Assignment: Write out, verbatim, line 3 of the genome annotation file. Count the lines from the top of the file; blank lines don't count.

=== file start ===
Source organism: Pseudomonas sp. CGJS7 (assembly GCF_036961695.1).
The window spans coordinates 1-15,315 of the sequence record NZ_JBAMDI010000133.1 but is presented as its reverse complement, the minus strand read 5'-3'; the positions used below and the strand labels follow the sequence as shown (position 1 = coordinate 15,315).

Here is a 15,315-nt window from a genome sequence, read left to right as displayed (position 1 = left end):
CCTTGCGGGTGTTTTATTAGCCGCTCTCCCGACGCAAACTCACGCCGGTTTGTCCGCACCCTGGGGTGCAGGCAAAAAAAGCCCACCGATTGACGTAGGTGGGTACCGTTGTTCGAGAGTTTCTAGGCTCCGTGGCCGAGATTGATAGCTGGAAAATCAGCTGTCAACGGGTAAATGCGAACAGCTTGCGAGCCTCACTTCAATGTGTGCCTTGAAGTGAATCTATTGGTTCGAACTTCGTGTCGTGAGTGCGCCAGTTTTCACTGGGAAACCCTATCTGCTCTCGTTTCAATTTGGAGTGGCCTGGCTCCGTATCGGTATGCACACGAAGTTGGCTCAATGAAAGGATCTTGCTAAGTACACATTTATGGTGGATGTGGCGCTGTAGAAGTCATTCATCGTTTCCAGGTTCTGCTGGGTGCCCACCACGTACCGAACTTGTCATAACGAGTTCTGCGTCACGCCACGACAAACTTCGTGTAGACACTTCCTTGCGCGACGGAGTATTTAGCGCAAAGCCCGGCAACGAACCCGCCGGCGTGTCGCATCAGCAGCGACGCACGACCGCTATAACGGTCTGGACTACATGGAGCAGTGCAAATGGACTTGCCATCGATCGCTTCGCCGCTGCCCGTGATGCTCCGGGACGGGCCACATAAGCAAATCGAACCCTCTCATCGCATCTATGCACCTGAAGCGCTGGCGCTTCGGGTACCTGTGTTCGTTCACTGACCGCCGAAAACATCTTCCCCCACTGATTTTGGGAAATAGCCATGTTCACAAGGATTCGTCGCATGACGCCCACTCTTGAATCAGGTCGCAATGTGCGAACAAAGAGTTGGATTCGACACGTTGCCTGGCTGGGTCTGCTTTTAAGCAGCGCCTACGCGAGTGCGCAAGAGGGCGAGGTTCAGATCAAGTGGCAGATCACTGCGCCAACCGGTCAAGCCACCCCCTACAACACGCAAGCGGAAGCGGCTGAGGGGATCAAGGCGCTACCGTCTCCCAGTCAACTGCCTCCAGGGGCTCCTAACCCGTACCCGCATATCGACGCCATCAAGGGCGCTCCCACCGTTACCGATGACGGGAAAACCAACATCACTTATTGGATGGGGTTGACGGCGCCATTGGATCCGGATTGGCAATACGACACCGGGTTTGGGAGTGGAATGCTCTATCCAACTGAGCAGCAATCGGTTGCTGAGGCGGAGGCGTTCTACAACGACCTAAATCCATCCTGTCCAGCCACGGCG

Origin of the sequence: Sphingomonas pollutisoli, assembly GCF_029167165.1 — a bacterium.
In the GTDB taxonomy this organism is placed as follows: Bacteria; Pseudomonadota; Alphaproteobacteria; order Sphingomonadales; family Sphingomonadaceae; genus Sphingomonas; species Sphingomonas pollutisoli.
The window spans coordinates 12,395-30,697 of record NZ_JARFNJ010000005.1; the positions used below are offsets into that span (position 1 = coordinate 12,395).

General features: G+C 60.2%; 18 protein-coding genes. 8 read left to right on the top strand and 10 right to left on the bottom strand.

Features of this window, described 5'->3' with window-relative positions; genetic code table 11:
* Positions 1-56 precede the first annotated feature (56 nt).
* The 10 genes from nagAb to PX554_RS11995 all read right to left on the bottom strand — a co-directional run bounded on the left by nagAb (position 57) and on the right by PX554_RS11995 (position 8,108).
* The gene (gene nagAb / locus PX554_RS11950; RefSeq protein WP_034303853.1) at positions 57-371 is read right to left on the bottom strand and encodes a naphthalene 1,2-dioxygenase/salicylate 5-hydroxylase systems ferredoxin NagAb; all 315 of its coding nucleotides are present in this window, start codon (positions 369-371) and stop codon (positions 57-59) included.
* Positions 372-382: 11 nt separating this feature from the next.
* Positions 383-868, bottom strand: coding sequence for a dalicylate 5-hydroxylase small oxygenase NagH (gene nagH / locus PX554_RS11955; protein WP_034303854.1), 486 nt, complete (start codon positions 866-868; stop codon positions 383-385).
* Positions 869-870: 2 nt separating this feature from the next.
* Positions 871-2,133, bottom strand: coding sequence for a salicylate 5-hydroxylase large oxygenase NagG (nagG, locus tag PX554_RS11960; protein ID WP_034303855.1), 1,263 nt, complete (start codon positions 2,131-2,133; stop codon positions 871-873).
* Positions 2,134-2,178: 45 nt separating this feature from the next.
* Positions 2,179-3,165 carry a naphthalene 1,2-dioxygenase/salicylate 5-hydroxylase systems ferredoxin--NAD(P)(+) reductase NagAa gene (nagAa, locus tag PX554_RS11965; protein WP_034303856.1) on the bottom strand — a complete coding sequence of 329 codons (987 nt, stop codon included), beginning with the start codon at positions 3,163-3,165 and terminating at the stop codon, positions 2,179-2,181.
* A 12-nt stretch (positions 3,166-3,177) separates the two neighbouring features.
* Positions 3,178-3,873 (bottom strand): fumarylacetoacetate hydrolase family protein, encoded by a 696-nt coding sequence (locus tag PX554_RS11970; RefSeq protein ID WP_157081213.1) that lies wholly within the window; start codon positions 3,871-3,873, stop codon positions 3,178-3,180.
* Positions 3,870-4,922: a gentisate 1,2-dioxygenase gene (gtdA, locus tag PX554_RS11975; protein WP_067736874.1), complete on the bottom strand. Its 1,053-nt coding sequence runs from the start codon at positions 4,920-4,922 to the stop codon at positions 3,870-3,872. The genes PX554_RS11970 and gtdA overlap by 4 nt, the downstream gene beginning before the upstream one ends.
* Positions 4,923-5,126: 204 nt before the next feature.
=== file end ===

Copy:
Here is a 15,315-nt window from a genome sequence, read left to right as displayed (position 1 = left end):